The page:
Ultra Music Festival announced that the three-day electronic dance event in Miami would swell to two weekends in 2013, a move organizers tell The Huffington Post was in direct response to ever-increasing demand for the normally sold-out party.
The event will run from March 15-17 and reconvene for a second go on March 22-24 in Miami's Bayfront Park. Tickets go on sale Wednesday.
Though comparisons to the Coachella Valley Music and Arts Festival -- North America's pre-eminent mainstream music festival, which has expanded to two weekends and a cruise -- immediately come to mind, Ultra executives maintain that they were not simply following in the footsteps its West Coast counterpart.
"Just because [Coachella] was successful doesn't mean anyone else will be," Adam Russakoff, UMF's executive producer told The Huffington Post in an exclusive post-announcement interview. "I think where we get our confidence from is that Ultra's growth is very slow and steady. In no way are we overconfident that this will be successful, though we are sure hopeful."
The logistical challenges incumbent in throwing an event like Ultra -- which takes place in the heart of Miami -- are truly daunting. Last year's event drew 165,000 people and attendance has increased each year for the past five years. But Russakoff and Russell Faibisch, UMF's co-founder, president and CEO, said they didn't face much of a battle getting Miami-Dade County to agree to the expanded schedule.
"We've been working on this project for awhile now," Faibisch explained. "Definitely since before the last Ultra, or before that. Maybe late 2011, early 2012.
"Once we saw the demand for tickets and knew that we had limited capacity, because of the venue and the logistics, this was something interested us greatly," Russakoff continued. "The sentiment within the city government was to do it one year at the new venue, see how it goes, and if it goes well, to double down. After it was a huge success logistically and financially for the city, combined with generally happy neighbors and local industries, the city decided to give us the go-ahead to do it this year."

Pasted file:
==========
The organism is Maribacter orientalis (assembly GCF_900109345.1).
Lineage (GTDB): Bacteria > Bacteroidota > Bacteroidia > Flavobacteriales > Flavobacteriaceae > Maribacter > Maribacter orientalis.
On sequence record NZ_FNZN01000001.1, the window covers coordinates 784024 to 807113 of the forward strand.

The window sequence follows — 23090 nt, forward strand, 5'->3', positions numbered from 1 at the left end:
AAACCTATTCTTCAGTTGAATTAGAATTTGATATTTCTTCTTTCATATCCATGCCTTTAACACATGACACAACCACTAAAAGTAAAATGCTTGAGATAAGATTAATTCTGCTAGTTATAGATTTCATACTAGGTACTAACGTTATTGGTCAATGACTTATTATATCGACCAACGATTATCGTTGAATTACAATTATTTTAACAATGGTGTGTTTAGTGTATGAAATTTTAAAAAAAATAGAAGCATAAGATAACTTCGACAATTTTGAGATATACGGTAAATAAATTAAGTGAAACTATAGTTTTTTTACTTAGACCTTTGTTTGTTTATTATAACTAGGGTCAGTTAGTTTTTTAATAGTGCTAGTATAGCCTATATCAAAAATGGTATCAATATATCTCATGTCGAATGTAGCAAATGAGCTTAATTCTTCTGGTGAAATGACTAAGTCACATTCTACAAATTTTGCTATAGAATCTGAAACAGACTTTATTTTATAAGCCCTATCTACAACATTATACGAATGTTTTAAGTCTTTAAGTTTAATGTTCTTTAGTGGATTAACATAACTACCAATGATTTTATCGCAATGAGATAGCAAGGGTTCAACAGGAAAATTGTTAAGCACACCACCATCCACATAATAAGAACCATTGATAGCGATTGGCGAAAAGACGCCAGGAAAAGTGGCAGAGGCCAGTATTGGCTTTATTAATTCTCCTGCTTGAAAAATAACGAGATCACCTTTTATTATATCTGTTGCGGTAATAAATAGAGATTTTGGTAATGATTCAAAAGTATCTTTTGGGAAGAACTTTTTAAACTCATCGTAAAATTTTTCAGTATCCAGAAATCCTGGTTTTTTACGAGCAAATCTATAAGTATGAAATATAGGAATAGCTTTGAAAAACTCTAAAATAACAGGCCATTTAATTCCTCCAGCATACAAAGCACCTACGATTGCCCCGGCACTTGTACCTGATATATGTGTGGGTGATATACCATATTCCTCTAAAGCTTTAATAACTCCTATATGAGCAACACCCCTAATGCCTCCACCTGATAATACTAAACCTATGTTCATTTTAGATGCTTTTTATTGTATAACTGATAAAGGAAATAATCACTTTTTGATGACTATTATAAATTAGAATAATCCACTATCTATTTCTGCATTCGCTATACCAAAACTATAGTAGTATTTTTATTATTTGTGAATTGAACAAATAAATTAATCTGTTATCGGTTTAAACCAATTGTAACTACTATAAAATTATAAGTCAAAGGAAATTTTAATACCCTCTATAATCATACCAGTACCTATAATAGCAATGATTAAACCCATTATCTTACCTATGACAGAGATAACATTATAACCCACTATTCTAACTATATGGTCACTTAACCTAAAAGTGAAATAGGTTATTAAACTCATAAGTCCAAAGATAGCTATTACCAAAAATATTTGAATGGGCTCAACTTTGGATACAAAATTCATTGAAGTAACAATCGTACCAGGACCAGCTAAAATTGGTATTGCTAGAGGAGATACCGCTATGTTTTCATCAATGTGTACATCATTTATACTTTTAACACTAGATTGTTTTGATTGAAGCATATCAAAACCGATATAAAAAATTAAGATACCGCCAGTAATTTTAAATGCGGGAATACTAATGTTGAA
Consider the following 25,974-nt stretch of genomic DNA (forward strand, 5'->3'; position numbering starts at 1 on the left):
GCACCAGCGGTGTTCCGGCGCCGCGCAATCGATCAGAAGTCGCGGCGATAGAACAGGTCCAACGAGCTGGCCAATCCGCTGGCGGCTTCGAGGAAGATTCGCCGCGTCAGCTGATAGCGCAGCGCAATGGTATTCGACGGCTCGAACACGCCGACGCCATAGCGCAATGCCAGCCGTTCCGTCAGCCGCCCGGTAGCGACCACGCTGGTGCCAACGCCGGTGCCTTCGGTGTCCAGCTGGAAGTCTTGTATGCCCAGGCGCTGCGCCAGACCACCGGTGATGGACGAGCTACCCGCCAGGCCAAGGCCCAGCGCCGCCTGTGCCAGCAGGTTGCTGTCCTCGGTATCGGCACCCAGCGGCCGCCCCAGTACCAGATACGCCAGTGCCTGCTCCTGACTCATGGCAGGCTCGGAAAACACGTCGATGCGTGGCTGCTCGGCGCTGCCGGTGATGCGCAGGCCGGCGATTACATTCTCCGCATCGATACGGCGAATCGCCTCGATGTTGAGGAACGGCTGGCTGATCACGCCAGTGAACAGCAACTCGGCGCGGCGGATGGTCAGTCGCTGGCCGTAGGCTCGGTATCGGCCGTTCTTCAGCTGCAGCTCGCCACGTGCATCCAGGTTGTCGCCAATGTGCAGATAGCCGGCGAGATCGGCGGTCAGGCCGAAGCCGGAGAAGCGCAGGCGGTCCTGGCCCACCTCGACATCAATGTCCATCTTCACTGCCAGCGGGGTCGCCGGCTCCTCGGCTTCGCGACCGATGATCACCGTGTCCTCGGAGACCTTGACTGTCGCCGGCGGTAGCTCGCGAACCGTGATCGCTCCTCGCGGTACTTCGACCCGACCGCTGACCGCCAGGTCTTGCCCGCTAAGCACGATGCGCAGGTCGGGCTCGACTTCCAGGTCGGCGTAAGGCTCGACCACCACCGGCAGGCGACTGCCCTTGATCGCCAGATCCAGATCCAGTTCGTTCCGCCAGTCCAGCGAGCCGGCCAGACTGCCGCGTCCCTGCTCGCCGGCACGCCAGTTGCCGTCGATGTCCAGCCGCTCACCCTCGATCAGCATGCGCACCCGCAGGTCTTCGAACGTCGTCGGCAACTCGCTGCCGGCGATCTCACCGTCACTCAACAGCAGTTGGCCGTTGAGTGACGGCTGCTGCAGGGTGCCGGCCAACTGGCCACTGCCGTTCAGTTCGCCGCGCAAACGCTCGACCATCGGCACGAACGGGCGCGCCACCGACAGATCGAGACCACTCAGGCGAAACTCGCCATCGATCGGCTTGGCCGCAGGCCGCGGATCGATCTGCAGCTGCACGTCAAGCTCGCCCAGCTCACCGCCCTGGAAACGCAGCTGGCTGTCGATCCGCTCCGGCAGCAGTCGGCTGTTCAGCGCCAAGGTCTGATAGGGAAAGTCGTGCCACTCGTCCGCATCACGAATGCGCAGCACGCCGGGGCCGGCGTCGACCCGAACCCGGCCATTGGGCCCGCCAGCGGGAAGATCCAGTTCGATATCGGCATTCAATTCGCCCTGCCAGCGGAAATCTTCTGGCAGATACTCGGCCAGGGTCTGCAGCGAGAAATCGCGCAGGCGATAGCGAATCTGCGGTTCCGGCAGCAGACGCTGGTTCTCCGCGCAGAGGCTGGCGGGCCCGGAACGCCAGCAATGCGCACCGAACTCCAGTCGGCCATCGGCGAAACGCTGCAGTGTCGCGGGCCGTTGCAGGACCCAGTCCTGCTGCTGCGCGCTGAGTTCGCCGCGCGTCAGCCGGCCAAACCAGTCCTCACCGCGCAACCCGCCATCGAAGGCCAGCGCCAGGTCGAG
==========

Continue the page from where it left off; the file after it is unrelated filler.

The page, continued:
Ultra moved back to the Bayfront Park location last year, after six years at the Bicentennial Park. The city's eagerness to welcome revelers back for an extra weekend shouldn't be too surprising: A recent economic impact study found that the festival pumps upwards of 915 jobs and $79 million into South Florida.
But what of the ever-popular theory that America's seemingly sudden interest in dance music (or EDM, as it's colloquially, if reductively, referred to) is a temporary fascination? The executives were quick to note that Ultra is celebrating its 15th anniversary this year. "I think you're always conscious of what's going on in the outside world, and what the perception is commercially," Russakoff said. "I think it's very important to nurture the up-and-coming talent. Ultra is a festival unlike any other. It's not as mainstream as Coachella, and it's not as underground as some of the electronic-only festivals. We have a very unique slant with the program that we push out."
Faibisch declined to comment on UMF's revenue and profit figures. "One thing that I can say is that it's extremely, extremely expensive to produce this festival," he said.
"Being in the heart of a metropolis like we are, it may very well be the most expensive festival in the United States," Russakoff added. (UMF's biggest competitor, Insomniac's Electric Daisy Carnival, takes place at the Las Vegas Motor Speedway, removed from the Vegas strip.)
Last year's festival included sets by Avicii, Skrillex, David Guetta, Tiesto, Armin Van Buuren, New Order and Kraftwek. Madonna made a surprise appearance. Russakoff and Faibisch were unable to tease any 2013 lineup news, as discussions with talent have not yet matured past "conversations." They did reveal that the event would not follow Coachella's model of two identical weekends.
"I think the goal here is really two unique experiences," Russakoff said. "We thought it would be really cool to have headline artist play the main stage slot one weekend and give them a different look and arena [for the next weekend], to mix it up. What we're looking to do, is, no matter what weekend you go, you'll be able to see your favorite artist. But you will see them in different environments."